Lazy filmmaking undermines this sparky caper thriller, from paper-thin characters and convenient plot points to limp direction and corny editing. This is a real shame, because the bright rising-star cast brings real energy to the weak material. So audiences who can switch off their brains might have some fun watching this fast-paced romp. But everyone else should be wary.
It opens in Britain, where economics student Sam (Ed Speleers) is running an elaborate credit card scam with classmates Fordy, Yatesey and Rafa (Will Poulter, Alfie Allen and Sebastian De Souza). But when local gangster Marcel (Thomas Kretchmann) discovers their operation, he demands a £2m payoff to let them go. So Sam secretly manipulates his new girlfriend Frankie (Emma Rigby), who happens to work for a credit security firm, into getting them the key information they can use to stage a series of high-stakes cons in Miami. And when this plan falls apart, they decide to launch an elaborate sting to rob £20m of diamonds and set themselves up for life.
The premise isn't bad, but the script is packed with coincidental things that make it utterly impossible to believe. Frankie's job is one of these, as is the fact that Rafa looks just like the Prince of Brunei. And of course, since the plot needs some third-act suspense, Yatesey suddenly turns out to be a careless idiot. None of these things make any sense, leaving everything about the film feeling gratuitous, including the sunshiny beauty of the Miami Beach setting and the presence of inexpressive actress Rigby. Plastic, indeed.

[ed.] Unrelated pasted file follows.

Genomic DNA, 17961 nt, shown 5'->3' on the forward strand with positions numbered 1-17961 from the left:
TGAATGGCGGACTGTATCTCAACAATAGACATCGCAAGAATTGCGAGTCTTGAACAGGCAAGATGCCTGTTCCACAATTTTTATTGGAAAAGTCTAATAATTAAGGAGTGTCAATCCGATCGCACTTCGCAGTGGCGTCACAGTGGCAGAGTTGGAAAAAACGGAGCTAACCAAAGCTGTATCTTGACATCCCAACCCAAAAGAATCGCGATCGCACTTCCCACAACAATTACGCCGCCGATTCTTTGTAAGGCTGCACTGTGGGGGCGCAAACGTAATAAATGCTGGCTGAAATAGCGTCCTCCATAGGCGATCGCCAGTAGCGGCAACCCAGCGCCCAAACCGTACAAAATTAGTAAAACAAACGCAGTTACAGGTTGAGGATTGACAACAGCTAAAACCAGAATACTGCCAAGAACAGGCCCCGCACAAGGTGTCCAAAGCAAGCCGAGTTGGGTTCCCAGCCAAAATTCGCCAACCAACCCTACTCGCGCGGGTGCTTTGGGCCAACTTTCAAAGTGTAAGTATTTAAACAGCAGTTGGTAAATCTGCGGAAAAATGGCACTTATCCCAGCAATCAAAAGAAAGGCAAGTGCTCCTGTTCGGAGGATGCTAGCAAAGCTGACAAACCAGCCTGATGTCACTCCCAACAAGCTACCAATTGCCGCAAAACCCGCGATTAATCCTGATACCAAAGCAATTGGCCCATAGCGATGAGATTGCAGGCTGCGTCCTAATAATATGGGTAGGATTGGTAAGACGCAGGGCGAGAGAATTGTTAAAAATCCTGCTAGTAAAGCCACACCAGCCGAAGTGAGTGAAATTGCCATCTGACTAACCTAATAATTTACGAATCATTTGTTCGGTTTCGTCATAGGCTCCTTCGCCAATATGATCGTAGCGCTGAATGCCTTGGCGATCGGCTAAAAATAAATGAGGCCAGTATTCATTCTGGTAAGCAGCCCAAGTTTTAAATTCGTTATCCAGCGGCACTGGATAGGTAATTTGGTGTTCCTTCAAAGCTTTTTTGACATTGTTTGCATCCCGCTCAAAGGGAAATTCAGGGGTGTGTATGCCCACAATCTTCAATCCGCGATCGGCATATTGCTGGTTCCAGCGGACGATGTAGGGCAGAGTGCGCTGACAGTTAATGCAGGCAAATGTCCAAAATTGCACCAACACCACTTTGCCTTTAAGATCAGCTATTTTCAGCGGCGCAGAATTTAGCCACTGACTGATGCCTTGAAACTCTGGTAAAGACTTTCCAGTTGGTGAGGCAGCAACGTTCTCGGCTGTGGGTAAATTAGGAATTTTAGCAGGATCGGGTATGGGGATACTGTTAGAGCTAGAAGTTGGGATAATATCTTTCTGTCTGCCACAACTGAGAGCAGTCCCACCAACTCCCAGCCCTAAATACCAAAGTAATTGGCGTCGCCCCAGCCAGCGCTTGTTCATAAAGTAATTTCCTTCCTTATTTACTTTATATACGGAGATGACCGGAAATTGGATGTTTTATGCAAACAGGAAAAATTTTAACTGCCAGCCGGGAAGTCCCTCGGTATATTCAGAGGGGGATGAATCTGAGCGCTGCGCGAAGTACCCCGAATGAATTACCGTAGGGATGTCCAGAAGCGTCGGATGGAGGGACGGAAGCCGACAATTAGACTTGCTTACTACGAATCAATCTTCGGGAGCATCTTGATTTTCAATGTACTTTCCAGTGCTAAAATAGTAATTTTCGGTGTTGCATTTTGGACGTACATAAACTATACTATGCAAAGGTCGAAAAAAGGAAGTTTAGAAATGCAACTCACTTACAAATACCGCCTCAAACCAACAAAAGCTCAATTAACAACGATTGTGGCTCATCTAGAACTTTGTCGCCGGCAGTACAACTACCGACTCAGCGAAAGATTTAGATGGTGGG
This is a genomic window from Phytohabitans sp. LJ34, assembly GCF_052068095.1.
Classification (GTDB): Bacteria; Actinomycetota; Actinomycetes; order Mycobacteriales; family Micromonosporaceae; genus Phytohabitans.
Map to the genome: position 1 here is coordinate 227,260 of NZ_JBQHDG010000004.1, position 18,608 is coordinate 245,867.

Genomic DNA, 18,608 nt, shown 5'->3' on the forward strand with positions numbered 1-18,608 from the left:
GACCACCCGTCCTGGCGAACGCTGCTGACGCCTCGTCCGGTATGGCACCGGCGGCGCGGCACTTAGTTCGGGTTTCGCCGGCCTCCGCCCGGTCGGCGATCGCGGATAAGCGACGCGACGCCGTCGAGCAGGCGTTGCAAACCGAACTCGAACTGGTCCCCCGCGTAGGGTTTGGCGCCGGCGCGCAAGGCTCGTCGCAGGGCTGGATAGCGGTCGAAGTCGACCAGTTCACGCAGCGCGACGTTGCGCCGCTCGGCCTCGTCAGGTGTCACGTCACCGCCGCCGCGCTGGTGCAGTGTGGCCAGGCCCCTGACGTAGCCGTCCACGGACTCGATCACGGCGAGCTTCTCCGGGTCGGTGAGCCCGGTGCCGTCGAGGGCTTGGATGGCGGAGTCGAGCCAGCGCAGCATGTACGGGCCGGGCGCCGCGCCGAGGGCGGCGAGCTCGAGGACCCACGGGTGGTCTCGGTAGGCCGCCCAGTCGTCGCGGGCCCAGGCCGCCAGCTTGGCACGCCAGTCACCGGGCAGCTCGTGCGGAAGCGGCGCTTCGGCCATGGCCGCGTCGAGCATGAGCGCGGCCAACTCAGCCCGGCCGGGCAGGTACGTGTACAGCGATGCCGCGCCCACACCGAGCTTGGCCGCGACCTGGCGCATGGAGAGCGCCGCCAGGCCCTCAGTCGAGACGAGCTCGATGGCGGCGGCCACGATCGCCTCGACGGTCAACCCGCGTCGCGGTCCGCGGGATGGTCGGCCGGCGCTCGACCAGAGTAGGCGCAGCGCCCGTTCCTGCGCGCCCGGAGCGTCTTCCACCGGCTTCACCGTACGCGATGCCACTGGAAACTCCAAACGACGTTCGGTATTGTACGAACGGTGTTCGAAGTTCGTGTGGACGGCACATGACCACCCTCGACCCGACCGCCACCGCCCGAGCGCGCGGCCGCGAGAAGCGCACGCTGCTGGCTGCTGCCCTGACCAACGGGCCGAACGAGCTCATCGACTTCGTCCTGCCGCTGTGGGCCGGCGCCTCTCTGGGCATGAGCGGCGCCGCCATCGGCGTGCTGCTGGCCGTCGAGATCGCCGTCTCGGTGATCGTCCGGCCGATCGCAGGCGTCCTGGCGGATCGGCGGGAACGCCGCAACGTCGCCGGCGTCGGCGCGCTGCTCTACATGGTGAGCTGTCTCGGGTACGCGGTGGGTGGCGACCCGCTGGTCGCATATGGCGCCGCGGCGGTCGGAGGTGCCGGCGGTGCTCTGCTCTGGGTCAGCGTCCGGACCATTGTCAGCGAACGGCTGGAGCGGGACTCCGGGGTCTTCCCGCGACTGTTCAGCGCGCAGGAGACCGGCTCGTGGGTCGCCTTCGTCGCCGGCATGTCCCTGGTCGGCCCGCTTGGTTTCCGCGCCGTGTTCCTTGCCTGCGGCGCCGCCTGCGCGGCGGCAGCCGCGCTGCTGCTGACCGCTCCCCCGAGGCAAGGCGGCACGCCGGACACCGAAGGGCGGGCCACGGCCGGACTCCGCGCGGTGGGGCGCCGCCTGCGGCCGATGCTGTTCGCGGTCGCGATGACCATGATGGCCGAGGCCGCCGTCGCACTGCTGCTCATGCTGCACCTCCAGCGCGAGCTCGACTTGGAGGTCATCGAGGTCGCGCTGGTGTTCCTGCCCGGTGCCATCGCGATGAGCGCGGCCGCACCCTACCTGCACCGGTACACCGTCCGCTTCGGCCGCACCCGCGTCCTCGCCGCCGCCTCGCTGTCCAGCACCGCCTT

Continue reading: Plastic Review
"I wish God hadn't created women," laments a widow (Zubaida Sahar) who, because of a Taliban law that forbids women from working or traveling outside the home without male companionship, becomes trapped inside her house with her elderly mother and young daughter (Marina Golbahari). Fearing they'll die of starvation without an income, the mother - taking her cues from a fable her own mother repeatedly recites - decides that she'll disguise her daughter as a boy and send her out to work. By chopping the young girl's hair off and dressing her in men's clothing, the mother transforms her pretty daughter into a boy and gets her a job at the dairy shop run by a friend of the girl's dead father. Yet the ruse is soon put in jeopardy when the girl - re-named, in a bit of heavy-handed symbolism, Osama - is recruited along with the rest of the town's boys to join the Taliban.
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It's not my place to pass judgment on the burial rights of musicians (just on the movies made about the incident), but Grand Theft Parsons has one of the most sitcom like plots I've seen in an impendent movie in a long time. While a studio flick have might have taken such a shtick for slapstick and made it dumbly funny, Grand Theft Parsons goes down the road of the metaphysical, using a corpse in a car as an excuse for a surreal waxing philosophical on hicks, bodies, and rock and roll.
Continue reading: Grand Theft Parsons Review